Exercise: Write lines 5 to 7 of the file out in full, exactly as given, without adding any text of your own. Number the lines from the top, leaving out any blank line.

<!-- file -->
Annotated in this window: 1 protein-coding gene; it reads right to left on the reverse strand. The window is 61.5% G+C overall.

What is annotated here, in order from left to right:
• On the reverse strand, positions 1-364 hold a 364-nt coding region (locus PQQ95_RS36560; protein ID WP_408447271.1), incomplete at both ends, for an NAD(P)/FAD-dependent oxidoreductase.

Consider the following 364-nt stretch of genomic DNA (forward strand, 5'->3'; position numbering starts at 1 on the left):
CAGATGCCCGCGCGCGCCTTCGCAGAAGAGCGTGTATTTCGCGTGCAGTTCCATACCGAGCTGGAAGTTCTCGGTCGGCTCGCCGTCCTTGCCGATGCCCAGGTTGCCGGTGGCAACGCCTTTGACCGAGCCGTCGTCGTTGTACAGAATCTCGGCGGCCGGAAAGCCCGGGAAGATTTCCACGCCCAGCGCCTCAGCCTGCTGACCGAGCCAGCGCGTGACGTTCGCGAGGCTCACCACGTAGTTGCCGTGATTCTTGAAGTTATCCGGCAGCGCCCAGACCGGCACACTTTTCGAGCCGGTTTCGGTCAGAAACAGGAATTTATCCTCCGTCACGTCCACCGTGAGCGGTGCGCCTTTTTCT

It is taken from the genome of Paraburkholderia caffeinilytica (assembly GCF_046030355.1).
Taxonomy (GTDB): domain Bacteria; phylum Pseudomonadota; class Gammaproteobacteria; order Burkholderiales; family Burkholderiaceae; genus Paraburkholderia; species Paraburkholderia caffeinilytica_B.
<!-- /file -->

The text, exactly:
CAGATGCCCGCGCGCGCCTTCGCAGAAGAGCGTGTATTTCGCGTGCAGTTCCATACCGAGCTGGAAGTTCTCGGTCGGCTCGCCGTCCTTGCCGATGCCCAGGTTGCCGGTGGCAACGCCTTTGACCGAGCCGTCGTCGTTGTACAGAATCTCGGCGGCCGGAAAGCCCGGGAAGATTTCCACGCCCAGCGCCTCAGCCTGCTGACCGAGCCAGCGCGTGACGTTCGCGAGGCTCACCACGTAGTTGCCGTGATTCTTGAAGTTATCCGGCAGCGCCCAGACCGGCACACTTTTCGAGCCGGTTTCGGTCAGAAACAGGAATTTATCCTCCGTCACGTCCACCGTGAGCGGTGCGCCTTTTTCT

It is taken from the genome of Paraburkholderia caffeinilytica (assembly GCF_046030355.1).
Taxonomy (GTDB): domain Bacteria; phylum Pseudomonadota; class Gammaproteobacteria; order Burkholderiales; family Burkholderiaceae; genus Paraburkholderia; species Paraburkholderia caffeinilytica_B.